by Emily Wilson, Charlottesville
Originally published in the January-February 2006 VaHomeschoolers Newsletter.
I enjoy what I call “cultural experiences.” The more I travel, the more I am able to find these small glimpses into other worlds here at home. My latest cultural experience was more eye opening and scary than any I have experienced before. I took the SATs.
Not that I set out to take the SATs. I didn’t wake up and decide that the SATs would be a good way to spend my day. I want to transfer from my community college to the university and the Important University People said I had to take them. So I borrowed a prep book and learned about how to take the SATs. Which is funny. For most tests I study biology, or psychology, or something. But for the SAT I study how to take the SAT.
On the morning of the test, I was pseudo-confident. My practice tests had shown that while I was several hundred points below where I’d like to be, my scores were not abysmal. I have a good transcript at the community college and a fantastic resume so all I really need is to have scores that are not so embarrassing that the university refuses to look at the rest of the application.
After waiting in a lobby filled shoulder-to-shoulder with sleepy kids that were trying not to show how nervous they were, my group (SAT Reasoning Test P-Z) was called and we entered into a large room with around forty-five three-by-six foot tables. Each table had three chairs on one side facing the wall. I started to sit down when the Adult pointed at the table where I was supposed to be sitting. I sat down on the chair on the left because another kid was on the right. None of the middle chairs in the room were used. While I looked around, the Adult continued to silently point at the Correct Table as people entered the room and when someone didn’t notice the Adult he would tap his pencil on the correct table. Weird. When everyone sat down he counted us and we looked ahead at the wall. Then a garage door came down over the entrance! Like a storefront in New York City — we were locked in.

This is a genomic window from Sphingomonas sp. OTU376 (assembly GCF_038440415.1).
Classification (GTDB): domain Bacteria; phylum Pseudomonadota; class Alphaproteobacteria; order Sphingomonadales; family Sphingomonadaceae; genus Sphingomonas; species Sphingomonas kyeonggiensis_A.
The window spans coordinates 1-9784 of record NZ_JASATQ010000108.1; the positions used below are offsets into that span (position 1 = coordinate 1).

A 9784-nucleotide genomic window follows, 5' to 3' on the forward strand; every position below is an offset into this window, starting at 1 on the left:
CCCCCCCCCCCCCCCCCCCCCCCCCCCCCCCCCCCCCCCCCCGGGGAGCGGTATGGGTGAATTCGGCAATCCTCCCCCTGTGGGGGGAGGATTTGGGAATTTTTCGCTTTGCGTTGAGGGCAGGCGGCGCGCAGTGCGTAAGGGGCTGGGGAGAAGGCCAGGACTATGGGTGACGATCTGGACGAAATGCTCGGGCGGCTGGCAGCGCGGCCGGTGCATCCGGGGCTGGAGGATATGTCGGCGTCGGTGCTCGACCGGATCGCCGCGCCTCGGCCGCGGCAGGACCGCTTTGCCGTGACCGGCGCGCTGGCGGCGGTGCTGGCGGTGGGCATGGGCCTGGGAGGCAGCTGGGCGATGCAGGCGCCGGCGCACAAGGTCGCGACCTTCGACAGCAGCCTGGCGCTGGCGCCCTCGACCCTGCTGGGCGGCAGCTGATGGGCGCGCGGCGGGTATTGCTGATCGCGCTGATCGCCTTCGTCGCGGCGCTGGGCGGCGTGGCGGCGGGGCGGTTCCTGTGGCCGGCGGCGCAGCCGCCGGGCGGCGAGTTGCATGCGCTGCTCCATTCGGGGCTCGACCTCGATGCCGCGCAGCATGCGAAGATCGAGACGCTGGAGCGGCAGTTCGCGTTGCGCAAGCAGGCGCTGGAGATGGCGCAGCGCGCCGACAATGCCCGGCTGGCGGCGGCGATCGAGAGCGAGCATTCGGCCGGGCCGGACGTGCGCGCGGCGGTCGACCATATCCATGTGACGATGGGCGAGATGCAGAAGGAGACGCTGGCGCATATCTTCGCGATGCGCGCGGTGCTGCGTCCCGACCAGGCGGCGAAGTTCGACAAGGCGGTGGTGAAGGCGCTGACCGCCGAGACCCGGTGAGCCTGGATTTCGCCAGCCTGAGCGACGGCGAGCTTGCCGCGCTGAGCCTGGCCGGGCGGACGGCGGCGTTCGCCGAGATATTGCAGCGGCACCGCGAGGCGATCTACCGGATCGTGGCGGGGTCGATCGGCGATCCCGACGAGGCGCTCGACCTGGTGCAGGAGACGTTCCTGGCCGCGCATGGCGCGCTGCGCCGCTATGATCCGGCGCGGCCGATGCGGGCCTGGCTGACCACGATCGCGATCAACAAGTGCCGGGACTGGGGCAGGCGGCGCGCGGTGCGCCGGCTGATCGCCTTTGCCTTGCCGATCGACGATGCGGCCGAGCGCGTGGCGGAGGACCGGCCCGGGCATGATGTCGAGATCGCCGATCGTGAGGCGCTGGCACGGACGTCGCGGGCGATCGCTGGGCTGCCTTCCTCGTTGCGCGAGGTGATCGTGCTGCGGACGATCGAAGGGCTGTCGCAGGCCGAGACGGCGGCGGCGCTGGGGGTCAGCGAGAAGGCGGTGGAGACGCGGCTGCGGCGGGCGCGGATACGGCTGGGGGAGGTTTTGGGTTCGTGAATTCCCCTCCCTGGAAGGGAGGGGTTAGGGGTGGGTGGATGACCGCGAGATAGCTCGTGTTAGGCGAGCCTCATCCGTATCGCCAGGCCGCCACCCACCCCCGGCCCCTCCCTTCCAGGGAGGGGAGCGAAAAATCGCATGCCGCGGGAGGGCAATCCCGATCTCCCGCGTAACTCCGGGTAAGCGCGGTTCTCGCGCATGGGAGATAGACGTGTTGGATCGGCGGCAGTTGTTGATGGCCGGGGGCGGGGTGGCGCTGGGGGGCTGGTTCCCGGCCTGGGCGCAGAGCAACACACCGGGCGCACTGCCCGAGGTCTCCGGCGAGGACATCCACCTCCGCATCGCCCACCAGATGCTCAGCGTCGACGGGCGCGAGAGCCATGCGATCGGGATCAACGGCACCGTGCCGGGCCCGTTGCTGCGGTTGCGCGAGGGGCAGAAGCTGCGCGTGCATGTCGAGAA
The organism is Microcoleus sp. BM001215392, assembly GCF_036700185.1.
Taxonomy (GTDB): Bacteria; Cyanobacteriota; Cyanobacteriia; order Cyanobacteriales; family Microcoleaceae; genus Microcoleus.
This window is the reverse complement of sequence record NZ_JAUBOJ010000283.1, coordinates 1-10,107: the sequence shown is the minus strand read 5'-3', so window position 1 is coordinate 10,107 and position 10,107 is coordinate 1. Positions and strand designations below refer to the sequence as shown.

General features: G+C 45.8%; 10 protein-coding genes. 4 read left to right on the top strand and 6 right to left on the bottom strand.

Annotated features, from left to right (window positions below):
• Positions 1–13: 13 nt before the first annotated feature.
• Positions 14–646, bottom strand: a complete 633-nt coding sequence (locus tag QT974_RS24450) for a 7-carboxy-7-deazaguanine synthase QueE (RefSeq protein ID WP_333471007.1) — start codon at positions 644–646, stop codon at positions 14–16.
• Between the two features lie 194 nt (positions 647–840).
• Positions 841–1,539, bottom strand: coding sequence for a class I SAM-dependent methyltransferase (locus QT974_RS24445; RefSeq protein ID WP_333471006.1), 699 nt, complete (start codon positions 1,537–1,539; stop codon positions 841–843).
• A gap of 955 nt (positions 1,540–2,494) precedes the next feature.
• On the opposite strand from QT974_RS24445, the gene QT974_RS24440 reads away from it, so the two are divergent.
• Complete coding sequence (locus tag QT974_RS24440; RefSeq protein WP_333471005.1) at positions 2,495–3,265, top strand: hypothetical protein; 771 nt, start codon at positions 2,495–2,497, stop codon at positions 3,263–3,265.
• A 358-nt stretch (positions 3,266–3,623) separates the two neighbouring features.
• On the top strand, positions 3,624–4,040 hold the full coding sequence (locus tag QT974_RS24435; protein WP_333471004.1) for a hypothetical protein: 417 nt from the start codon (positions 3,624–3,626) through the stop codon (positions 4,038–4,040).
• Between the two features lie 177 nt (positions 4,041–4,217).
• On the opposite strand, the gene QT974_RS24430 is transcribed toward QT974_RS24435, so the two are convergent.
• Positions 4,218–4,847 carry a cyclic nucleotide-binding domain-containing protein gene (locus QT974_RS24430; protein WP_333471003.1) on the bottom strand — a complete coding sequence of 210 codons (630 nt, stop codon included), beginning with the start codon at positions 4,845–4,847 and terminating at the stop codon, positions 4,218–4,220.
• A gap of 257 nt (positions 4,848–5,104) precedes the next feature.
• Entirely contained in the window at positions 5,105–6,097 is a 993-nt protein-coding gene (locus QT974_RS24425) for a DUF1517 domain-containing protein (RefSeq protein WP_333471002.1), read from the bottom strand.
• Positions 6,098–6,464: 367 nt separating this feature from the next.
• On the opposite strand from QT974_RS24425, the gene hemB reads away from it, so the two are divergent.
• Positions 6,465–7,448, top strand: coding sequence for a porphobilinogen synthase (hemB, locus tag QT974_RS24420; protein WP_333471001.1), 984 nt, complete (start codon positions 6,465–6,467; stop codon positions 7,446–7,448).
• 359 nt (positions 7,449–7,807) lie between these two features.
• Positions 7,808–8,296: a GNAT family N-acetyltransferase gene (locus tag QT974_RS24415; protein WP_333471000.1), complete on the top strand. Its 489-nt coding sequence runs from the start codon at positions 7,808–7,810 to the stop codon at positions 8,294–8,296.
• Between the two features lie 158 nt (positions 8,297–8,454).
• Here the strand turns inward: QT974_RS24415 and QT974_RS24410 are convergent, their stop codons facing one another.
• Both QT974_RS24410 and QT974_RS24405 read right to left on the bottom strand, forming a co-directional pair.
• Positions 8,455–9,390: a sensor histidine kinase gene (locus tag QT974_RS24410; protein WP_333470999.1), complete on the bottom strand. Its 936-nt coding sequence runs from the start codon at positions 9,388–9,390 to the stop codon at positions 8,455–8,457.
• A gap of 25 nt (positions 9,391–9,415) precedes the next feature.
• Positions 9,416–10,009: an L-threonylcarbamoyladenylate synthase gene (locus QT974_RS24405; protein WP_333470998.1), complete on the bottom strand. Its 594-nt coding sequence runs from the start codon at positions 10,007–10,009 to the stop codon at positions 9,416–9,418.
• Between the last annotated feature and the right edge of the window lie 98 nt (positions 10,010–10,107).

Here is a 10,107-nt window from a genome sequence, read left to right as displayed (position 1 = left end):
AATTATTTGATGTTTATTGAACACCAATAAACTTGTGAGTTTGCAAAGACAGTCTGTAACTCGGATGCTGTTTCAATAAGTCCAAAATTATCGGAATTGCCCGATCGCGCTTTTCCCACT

The Adult had a podium behind us and told us to turn around. The test was explained to us, and we were told, “this test will show your preparedness for college.” Then came the steps. Everything was in steps. Get out your admission ticket. Pause. Put your Number Two Pencils on the desk. Pause. Take anything else off your desk. Pause. Turn off your cell phone, if you dared bring it. Pause. We were given an answer book and a test book. Do not open the books. There was the housekeeping of filling in our name, address, and various codes into those little bubbles, which I know how to do thanks to the laughing stock of our family-annual testing. I started filling out the information but that was wrong. The Adult was telling us to “fill in your street address” pause “fill in your city” pause “fill in your zip code.” We were supposed to wait until he instructed us to fill in our zip codes. It was all so strange; I felt like a tourist. Then he told us the rules again. There were a lot of rules.
Finally, we started the test. My first section was the essay. It was kind of fun. Most of the practice essays had been so stupid they made me want to cry. I’m not very good at writing about things that I find entirely pointless. My essay question was about the use of flattery (like automatically saying someone’s baby is cute) and whether it is really essential. I had a grand old time writing about how we create complex customs within language and offered examples of other canons from different languages, which within that language are absolutely necessary. I was actually having fun! At the SAT! Just as I was finishing the last sentence sentence a voice said, “Stop work and put your pencils down.” Simultaneously, 82 pencils dropped to the desk. I think it was because everyone jumped. I was mad, my essay was incomplete and I had no chance to jot down the last few words.